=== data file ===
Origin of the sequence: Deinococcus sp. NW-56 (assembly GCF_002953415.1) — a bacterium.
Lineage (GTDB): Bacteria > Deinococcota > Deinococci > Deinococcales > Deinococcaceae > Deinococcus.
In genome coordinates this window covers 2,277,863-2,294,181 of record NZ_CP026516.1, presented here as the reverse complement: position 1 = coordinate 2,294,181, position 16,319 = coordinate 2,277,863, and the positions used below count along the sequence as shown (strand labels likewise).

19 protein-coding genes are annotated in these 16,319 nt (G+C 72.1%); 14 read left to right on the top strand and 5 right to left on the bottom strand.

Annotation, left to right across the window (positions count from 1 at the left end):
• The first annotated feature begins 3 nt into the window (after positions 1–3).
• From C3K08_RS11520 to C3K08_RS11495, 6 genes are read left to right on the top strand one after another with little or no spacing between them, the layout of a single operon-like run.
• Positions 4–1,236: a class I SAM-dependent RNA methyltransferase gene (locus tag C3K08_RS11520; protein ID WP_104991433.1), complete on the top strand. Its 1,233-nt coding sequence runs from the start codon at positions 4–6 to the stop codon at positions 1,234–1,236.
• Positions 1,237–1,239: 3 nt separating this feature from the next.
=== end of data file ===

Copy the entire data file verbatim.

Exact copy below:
Origin of the sequence: Deinococcus sp. NW-56 (assembly GCF_002953415.1) — a bacterium.
Lineage (GTDB): Bacteria > Deinococcota > Deinococci > Deinococcales > Deinococcaceae > Deinococcus.
In genome coordinates this window covers 2,277,863-2,294,181 of record NZ_CP026516.1, presented here as the reverse complement: position 1 = coordinate 2,294,181, position 16,319 = coordinate 2,277,863, and the positions used below count along the sequence as shown (strand labels likewise).

19 protein-coding genes are annotated in these 16,319 nt (G+C 72.1%); 14 read left to right on the top strand and 5 right to left on the bottom strand.

Annotation, left to right across the window (positions count from 1 at the left end):
• The first annotated feature begins 3 nt into the window (after positions 1–3).
• From C3K08_RS11520 to C3K08_RS11495, 6 genes are read left to right on the top strand one after another with little or no spacing between them, the layout of a single operon-like run.
• Positions 4–1,236: a class I SAM-dependent RNA methyltransferase gene (locus tag C3K08_RS11520; protein ID WP_104991433.1), complete on the top strand. Its 1,233-nt coding sequence runs from the start codon at positions 4–6 to the stop codon at positions 1,234–1,236.
• Positions 1,237–1,239: 3 nt separating this feature from the next.